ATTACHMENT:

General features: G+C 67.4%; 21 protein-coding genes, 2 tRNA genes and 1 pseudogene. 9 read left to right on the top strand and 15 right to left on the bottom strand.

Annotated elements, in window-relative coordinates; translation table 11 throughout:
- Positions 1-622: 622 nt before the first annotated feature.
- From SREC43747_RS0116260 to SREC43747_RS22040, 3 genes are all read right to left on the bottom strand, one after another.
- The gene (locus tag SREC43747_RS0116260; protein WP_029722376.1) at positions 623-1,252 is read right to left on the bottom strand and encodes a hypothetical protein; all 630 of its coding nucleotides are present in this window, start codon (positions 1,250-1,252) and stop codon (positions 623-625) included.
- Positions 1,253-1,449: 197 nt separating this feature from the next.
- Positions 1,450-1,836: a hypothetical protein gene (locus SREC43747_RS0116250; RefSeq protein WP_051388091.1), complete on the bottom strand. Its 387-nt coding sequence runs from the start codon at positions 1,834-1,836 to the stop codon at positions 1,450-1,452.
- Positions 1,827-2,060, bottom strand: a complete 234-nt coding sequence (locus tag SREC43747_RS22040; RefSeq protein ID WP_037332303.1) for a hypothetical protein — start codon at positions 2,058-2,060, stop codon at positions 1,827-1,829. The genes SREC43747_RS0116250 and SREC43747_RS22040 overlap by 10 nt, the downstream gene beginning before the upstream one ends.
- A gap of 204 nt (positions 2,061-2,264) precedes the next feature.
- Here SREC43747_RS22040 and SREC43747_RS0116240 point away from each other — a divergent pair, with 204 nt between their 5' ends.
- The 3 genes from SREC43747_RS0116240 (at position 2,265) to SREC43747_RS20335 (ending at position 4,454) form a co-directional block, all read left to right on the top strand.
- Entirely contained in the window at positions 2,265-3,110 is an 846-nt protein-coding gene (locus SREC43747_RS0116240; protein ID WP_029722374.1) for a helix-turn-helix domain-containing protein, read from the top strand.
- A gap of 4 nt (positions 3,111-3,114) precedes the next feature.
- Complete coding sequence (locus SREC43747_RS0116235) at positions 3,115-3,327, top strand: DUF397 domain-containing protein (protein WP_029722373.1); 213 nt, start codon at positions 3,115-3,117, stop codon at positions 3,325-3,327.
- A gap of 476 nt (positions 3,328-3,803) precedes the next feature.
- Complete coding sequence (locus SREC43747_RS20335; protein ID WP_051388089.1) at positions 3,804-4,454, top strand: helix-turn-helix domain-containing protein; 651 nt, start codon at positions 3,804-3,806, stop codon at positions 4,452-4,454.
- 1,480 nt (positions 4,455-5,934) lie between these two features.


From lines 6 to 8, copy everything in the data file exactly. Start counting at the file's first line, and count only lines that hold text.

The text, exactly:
- Positions 1,253-1,449: 197 nt separating this feature from the next.
- Positions 1,450-1,836: a hypothetical protein gene (locus SREC43747_RS0116250; RefSeq protein WP_051388091.1), complete on the bottom strand. Its 387-nt coding sequence runs from the start codon at positions 1,834-1,836 to the stop codon at positions 1,450-1,452.
- Positions 1,827-2,060, bottom strand: a complete 234-nt coding sequence (locus tag SREC43747_RS22040; RefSeq protein ID WP_037332303.1) for a hypothetical protein — start codon at positions 2,058-2,060, stop codon at positions 1,827-1,829. The genes SREC43747_RS0116250 and SREC43747_RS22040 overlap by 10 nt, the downstream gene beginning before the upstream one ends.